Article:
George Washington’s Blog
Friday, Oct 24, 2008
I’m calling 1 1/2 to 2 years of deflation, followed by raging inflation.
Richard Berner of Morgan Stanley, said: “A global recession is now under way, and risks are still pointed to the downside for commodity prices and earnings.”
Nouriel Roubini writes: “There is a glut and excess capacity of goods while aggregate demand is falling soon enough we will start to worry about deflation, debt deflation, liquidity traps . . . .”
And an oxford professor of economics and expert on U.S. inflation thinks deflation is probably on the way.
As Dan Denning writes:
So far, it looks like the deleveraging of the global financial system is destroying wealth faster than central banks can create new credit to replace it. [My comment: it wasn't real money, only "cotton candy".]
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[The trillions being spent on bailouts worldwide] small compared to the amount of value already destroyed in the residential real estate market and in the stock market. Twenty trillion has already been wiped off global shares. Property markets in the UK and the US are imploding.
So what we may have underestimated is how quickly this deleveraging and value destruction would spread to the commodity markets, which we thought would provide relative safety with the backing of tangible value. Resource stocks did not hold up for long at all. Why not?
On the one hand, it now looks like a lot of investors were buying commodities – and staying “long” of the trend – with borrowed money. Those investments have now been sold to raise cash and pay back loans.
Secondly, when it’s a bear market in stocks, there aren’t too many stocks that do well, full stop. Not even Gold Miners against the backdrop of gold bullion holding up well…or at least, not collapsing alongside everything else.
“Markets are reflecting extreme levels of caution among investors. Institutional cash positions are close to their all-time highs.”
Well, the smart analysts I have been listening to are forecasting 1 1/2 to 2 years of deflation, followed by raging inflation.
Denning gives a possible scenario for how it is likely to play out:
If governments borrow to finance these various programs, they’ll issue new bonds. Bonds soak up the available pool of global savings. To that extent, this new borrowing crowds out other ventures, which might otherwise have put the savings to a productive use. But financing the scheme with bonds is not, at least, right away, inflationary. Not in itself.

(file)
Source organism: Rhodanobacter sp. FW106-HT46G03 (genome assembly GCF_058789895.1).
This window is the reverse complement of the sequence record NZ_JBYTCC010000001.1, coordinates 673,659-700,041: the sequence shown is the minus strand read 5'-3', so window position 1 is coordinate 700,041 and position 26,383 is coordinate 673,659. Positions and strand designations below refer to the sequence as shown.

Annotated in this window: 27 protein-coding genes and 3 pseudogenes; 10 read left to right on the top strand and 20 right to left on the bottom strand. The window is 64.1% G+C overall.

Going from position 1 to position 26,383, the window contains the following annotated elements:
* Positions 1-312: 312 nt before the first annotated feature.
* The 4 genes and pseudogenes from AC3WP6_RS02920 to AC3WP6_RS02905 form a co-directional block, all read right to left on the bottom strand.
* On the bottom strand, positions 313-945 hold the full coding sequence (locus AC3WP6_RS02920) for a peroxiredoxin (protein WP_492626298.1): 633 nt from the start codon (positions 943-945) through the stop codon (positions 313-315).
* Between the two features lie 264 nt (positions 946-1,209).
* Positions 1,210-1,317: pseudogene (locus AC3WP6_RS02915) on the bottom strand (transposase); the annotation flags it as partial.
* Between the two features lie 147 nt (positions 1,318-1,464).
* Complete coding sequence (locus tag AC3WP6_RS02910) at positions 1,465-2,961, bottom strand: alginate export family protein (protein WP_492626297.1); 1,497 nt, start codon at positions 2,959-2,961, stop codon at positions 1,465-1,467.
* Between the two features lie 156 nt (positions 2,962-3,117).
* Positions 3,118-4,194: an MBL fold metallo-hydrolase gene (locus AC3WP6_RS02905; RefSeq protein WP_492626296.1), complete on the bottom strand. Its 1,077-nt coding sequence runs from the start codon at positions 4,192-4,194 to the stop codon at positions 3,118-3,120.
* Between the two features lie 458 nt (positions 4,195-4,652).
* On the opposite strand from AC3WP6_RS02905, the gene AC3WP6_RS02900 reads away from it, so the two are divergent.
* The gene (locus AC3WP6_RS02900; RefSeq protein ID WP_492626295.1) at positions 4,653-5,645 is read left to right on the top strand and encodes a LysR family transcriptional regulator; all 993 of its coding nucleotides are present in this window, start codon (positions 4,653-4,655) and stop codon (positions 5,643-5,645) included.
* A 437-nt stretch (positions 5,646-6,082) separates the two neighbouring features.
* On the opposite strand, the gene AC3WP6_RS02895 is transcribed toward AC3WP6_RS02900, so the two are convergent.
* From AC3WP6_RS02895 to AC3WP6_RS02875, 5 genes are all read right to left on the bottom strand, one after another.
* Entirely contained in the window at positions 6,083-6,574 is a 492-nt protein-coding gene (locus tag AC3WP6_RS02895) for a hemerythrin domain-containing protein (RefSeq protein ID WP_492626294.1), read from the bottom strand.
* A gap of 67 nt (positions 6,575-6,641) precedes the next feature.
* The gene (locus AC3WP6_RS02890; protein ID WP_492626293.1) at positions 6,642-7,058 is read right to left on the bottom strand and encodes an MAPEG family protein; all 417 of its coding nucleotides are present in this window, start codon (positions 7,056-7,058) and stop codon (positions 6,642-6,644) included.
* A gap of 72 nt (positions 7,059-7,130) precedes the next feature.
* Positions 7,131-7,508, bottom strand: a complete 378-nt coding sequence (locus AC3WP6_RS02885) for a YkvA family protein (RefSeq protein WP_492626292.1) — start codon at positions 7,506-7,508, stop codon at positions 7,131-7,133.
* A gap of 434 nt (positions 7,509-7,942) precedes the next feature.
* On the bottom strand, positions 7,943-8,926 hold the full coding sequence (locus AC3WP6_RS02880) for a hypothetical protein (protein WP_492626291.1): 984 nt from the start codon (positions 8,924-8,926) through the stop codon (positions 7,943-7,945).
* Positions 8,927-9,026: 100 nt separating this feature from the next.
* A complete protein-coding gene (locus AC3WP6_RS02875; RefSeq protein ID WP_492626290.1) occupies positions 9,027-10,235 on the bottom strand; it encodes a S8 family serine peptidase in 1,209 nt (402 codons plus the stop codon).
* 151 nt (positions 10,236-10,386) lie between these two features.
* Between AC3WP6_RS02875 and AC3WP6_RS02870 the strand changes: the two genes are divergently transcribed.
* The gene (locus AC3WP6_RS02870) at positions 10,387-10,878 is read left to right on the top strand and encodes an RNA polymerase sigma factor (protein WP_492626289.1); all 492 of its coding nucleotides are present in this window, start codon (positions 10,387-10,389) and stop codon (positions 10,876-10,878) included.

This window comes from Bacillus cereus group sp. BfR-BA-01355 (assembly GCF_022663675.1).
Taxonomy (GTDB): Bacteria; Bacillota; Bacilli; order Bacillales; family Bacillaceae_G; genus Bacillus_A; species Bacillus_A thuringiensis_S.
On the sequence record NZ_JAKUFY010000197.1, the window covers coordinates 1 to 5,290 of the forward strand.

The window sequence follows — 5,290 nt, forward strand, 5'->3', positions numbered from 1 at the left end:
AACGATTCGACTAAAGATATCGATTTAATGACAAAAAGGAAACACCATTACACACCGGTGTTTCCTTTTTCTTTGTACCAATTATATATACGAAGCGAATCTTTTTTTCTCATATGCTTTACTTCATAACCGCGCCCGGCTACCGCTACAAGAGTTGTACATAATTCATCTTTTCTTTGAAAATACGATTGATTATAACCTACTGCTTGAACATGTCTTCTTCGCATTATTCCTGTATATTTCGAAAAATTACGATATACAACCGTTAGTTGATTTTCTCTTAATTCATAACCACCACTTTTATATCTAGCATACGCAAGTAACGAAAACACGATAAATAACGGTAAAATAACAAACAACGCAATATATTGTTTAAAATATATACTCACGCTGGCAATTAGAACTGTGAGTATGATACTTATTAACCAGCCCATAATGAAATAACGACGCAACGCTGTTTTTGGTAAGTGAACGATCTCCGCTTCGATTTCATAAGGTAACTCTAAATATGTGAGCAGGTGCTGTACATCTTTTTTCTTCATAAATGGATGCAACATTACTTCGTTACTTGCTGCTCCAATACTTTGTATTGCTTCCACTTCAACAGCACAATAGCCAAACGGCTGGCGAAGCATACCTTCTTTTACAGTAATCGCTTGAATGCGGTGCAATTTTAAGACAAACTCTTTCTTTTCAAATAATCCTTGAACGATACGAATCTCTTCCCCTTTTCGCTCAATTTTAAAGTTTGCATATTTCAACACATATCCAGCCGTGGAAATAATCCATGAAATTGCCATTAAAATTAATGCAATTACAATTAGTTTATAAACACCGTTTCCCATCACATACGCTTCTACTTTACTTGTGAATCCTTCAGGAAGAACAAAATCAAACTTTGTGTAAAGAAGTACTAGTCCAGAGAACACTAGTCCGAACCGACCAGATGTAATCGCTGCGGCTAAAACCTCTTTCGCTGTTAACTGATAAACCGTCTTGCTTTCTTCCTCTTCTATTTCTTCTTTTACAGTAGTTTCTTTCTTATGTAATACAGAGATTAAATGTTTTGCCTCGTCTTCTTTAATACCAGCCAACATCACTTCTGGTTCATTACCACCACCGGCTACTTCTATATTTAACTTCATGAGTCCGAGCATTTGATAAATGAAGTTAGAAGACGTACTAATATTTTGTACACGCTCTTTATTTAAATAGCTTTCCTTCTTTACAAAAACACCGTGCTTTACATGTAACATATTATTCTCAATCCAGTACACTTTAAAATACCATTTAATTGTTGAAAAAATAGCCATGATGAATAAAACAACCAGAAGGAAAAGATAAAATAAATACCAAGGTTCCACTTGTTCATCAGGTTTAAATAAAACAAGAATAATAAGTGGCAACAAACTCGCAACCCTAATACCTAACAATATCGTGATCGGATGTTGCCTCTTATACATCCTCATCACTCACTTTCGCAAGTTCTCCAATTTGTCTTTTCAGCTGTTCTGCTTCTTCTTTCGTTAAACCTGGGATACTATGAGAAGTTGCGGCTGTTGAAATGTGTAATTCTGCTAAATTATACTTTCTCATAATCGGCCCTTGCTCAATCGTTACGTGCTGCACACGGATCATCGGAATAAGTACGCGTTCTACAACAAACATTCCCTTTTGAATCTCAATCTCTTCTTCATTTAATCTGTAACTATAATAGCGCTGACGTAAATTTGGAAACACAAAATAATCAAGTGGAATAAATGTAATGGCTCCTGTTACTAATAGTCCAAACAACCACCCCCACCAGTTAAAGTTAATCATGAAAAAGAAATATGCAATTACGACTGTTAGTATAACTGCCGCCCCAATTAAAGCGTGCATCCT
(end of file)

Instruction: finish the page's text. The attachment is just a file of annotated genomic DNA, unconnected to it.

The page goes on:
However, if governments can’t find takers for the bonds they issue to finance these schemes, they will have to either raise taxes (not likely in a recession) or simply print the money.
And here’s a hint. That’s what they always do, from Argentina to Zimbabwe.
That is why we maintain the preferred response to huge debt levels is outright money-printing. Besides, simply making credit more available by lowering interest rates stops working after awhile (like when you can’t lower rates any further…and become zero bound). How do you get available credit out of bank computers and into consumer wallets? It’s not easy. Bankers are suddenly quite shy where they were once promiscuous.
Right now, all this government cash is simply shoring up bank balance sheets with more capital. But to really “get things going again” and “fight the recession”, the money will have to get back into the real economy. And this is where we see the inflation coming. Not in asset prices for houses or shares. But in real goods. Why?
If the government engages in massive public works projects as a way of stimulating demand in the economy and keeping up growth, it’s going to be resource intensive. In a way, this is just another kind of phony boom, but with the free-market varnish stripped off to reveal it as an über-lending program by some kind of pan-governmental agreement worldwide.
Western governments are already suggesting a system where the world’s top thirty banks will operate under the supervision of a government panel of some sort. You’ll see more “super banks” and greater control of the levers of global banking too, plus a concerted program to flood the world with new fiat currency.
Of course, the deflationary phase could be shorter or longer, depending on what the government does.
And remember that we might very well get simultaneous inflation in some asset classes and deflation in others.
Caveat: I am not an investment advisor and this should not be taken as investment advice.
This article was posted: Friday, October 24, 2008 at 3:52 am